Individuals who are genuinely volunteers have no employment rights but may still be able to claim state benefits and/or allowances.
There have been cases where volunteers have succeeded in claiming to be a worker or even an employee. It is important to be aware of this because workers benefit from certain statutory employment rights, eg the right to receive the national minimum wage, while employees benefit from the full range of such rights including unlawful discrimination.
Therefore, when you take on a volunteer, any agreement you have with them must be worded so that the volunteer is clear that it is not a contract of employment, eg the agreement must not suggest that you and the volunteer have any obligations towards each other or that it is a contract for services.
Instead you should:
- Give the individual a volunteer agreement and role description in writing. Download Volunteer Now guidance on volunteer agreements (PDF, 140K).
- Not promise anything in return for the volunteer's work.
However, as part of the agreement, you may:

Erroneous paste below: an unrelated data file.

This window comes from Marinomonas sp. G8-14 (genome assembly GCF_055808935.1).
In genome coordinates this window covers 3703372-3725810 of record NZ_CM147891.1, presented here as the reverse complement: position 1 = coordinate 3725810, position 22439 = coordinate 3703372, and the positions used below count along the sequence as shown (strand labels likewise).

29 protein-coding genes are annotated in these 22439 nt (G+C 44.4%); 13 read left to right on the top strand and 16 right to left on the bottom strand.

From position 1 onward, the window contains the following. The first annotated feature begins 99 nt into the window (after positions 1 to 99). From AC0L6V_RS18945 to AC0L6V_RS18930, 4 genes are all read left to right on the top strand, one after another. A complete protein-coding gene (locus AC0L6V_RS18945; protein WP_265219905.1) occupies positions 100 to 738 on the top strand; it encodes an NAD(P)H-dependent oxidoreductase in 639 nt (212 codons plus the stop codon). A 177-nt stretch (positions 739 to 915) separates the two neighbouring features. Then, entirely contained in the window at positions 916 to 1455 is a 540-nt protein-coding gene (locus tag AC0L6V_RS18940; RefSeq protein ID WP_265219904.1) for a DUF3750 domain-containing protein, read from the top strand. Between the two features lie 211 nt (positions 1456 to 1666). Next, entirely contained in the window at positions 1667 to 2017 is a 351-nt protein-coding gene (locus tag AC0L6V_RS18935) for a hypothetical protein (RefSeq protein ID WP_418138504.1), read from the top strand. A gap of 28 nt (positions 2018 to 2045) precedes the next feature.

- Give a volunteer relevant training.
- Give relevant supervision.
- Reimburse actual expenses a volunteer incurs when volunteering, eg travel. Be careful though, as meal vouchers, for example, count as payment in kind for the purposes of jobseeker's allowance.
Note that you should never give a volunteer a gift or reward other than in an isolated case.
Volunteers and the national minimum wage (NMW)
For the purposes of the NMW legislation, volunteers are not workers and are therefore not entitled to be paid the NMW.
However, you must ensure that the individual is genuinely a volunteer, ie that it's not possible for them to claim they are - in fact - a worker.
Voluntary workers are a category of worker specifically exempt for being entitled to the NMW.
For more information on volunteers, voluntary workers and the NMW, see national minimum wage - volunteers and voluntary workers.
State benefits and allowances available to volunteers
Volunteers may continue to be eligible for benefits and allowances such as jobseeker's allowance or disability living allowance. Read nidirect guidance on volunteering while on benefits.
Those receiving Jobseeker's Allowance will need to attend meetings at their Jobs and Benefits office, and your organisation will need to accommodate these visits.
You have no duty to inform the benefits office who is volunteering - this is for the individual volunteer to decide.